Thursday, May 26, 2011

Seeing Red: New Works by Frank Badur

[“#11-09” (2011), oil & alkyd on canvas. “#D08-23” (2008), pencil & gouache on Chinese paper. “11-10” (2011) oil & alkyd on canvas.]

“Mostly Red + works on paper,” an exhibition of new work by Berlin-based artist Frank Badur—known for his gracefully intuitive and minimalist compositions—will be up at Margaret Thatcher Projects through June 25, 2011. Drawing one into the subtlety of his work with an interplay of surface and color, his viewers experience delicate transition of shade, tone, and texture of each band in a newly heightened way, the veils of reds laying down bands of varying widths and opacity across the canvas. Far from clinical or mechanical in their sensibility, Badur’s paintings create a vibrant and almost tectonic sensation on their surfaces. Carrying this deep emotional weight, each level of surface reveals Badur’s hand.

Badur’s aesthetic language is clear: While tracing from Fauvism and Constructivism through the Color Field paintings of the Abstract Expressionist movement, his work relies on formal restraints combined with control of materials and intuition. Though aware of this evolution, it is also distinct—if not independent. While self-aware, his work—at the same time—seeks a pure and primeval meaning.

A selection of works on paper is also featured in this exhibition. Referred to by Badur as “scrolls,” these long vertical sheets—divided by subdued and delicate graphite and gouache lines, bands and grids—build a visual harmony achieved in his paintings. While of impact, these quieter works carry a gentle stillness. A minimalist who works through series of abstractions, Badur’s meditative paintings, drawings, and prints convey a uniqueness that subsumes any generic outcome. Lines in his drawings and prints are often lyrical and austere, while his paintings show a deployment of color both intense and unexpected. The latter sometimes suggests partial views of unspecific objects. This meditative minimalism—usually found installed in architectural settings—emphasizes an awareness of physical being and spatial experience.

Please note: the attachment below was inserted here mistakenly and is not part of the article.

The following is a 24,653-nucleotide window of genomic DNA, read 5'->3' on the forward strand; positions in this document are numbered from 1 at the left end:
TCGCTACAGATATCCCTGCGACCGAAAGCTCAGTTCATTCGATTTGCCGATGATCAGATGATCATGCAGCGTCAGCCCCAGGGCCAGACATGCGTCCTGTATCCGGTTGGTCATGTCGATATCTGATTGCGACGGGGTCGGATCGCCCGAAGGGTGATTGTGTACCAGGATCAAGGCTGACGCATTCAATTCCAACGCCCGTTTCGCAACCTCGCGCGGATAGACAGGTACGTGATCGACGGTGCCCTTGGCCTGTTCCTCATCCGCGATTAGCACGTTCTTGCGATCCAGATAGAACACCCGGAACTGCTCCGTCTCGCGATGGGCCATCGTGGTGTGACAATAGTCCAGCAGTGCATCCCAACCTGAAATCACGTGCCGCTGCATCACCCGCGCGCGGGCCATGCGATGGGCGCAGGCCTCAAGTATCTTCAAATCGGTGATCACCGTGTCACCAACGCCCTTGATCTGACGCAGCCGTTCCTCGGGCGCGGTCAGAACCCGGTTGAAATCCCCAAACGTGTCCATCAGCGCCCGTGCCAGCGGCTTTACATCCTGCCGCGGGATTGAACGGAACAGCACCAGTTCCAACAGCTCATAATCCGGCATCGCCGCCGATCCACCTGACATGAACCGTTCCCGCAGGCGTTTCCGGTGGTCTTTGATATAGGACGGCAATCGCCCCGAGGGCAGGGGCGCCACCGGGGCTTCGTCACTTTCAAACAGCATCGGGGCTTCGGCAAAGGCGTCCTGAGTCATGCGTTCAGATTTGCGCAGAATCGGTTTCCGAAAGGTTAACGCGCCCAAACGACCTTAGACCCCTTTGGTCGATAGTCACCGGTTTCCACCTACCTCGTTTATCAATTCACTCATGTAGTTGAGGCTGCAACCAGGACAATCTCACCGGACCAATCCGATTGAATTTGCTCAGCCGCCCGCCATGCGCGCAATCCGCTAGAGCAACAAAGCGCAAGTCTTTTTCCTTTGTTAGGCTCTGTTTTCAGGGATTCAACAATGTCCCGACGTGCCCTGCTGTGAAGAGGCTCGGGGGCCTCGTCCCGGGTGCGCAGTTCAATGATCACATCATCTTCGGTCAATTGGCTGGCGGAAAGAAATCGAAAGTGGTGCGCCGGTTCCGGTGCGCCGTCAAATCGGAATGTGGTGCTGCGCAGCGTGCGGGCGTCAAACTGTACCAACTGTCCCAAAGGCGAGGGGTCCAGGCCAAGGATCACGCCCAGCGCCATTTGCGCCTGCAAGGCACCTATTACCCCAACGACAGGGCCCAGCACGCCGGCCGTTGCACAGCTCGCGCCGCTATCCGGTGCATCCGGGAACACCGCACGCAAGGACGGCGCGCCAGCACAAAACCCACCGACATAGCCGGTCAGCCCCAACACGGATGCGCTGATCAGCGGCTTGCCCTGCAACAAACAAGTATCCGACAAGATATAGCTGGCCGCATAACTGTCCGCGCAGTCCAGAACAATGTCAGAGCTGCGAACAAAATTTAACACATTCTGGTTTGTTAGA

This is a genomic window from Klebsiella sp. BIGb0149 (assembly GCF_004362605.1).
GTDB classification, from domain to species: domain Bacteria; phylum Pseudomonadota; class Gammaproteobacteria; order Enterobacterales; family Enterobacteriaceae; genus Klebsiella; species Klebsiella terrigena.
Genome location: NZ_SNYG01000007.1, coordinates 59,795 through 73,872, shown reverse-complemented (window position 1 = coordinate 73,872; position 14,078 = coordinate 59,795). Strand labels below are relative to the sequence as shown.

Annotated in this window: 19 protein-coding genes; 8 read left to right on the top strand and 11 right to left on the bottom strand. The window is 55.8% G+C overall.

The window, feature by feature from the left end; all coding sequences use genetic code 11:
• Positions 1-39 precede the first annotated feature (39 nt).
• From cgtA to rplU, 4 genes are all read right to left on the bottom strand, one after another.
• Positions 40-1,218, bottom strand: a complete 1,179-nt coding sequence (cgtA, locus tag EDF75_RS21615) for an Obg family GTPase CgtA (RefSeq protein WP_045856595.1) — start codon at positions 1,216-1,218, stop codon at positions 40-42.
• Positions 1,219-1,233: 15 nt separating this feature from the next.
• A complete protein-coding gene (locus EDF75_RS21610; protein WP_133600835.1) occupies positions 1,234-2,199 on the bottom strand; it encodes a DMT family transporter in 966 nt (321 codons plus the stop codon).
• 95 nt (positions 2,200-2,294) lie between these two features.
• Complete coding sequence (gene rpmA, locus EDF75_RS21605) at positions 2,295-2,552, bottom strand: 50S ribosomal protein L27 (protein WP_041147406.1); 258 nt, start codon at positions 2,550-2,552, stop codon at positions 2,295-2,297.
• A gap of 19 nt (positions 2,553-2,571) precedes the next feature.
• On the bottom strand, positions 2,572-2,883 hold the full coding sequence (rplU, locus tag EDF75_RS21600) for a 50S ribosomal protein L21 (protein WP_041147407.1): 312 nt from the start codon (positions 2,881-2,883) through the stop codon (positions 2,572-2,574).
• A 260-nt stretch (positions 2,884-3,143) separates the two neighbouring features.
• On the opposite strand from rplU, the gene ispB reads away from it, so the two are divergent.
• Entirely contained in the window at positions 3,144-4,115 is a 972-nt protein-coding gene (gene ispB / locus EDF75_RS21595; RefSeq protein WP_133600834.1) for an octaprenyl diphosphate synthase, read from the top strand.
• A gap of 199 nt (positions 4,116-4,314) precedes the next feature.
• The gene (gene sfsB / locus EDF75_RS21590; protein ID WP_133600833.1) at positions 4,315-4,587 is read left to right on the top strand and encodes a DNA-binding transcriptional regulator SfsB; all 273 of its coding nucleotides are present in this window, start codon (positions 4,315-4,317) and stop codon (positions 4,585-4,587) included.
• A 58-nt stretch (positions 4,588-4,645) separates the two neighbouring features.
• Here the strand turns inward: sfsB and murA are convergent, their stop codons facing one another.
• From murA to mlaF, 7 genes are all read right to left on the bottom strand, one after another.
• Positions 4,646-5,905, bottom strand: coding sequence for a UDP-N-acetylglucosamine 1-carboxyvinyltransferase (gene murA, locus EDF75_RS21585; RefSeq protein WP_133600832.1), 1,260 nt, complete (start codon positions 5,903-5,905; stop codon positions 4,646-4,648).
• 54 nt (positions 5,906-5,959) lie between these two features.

Badur is acclaimed for a cycle of drawings called “Reflections on the Eisenman Grid.” Consisting of 24 small-scale drawings—presented in close proximity to each other on one wall, in four rows of six—they reference Peter Eisenman’s “Monument to the Murdered Jews of Europe” (located close to Berlin’s Brandenburg Gate). Badur’s reaction to this emotionally fraught site is modest and personal—exhibiting no desire to exploit this charged subject. Injecting meaning into a work otherwise potentially neutral, Badur’s drawing in this instance serves as a mental note, topographic memory, and reflection. Over the years, Badur has influenced a number of younger artists including Tim Stapel, Rebecca Michaelis, and Katinka Pilscheur who have sustained an interest in abstraction.

Working in Finland and Berlin, Frank Badur is a professor for painting at the Universität der Künste (Berlin). His work has appeared in such venues as: Malmö Kunstmuseum (Sweden), Moderna Museet (Stockholm), Mondriaanhuis (The Netherlands), Neue Nationalgalerie (Berlin), the Neuer Berliner Kunstverein, Museé de Cambrai (France), MoMA, the Neuberger Museum (Purchase), and the Museum of Fine Arts (Houston).

Mostly Red + Works on Paper
Frank Badur
Through June 25, 2011
539 West 23rd Street, NYC 10011

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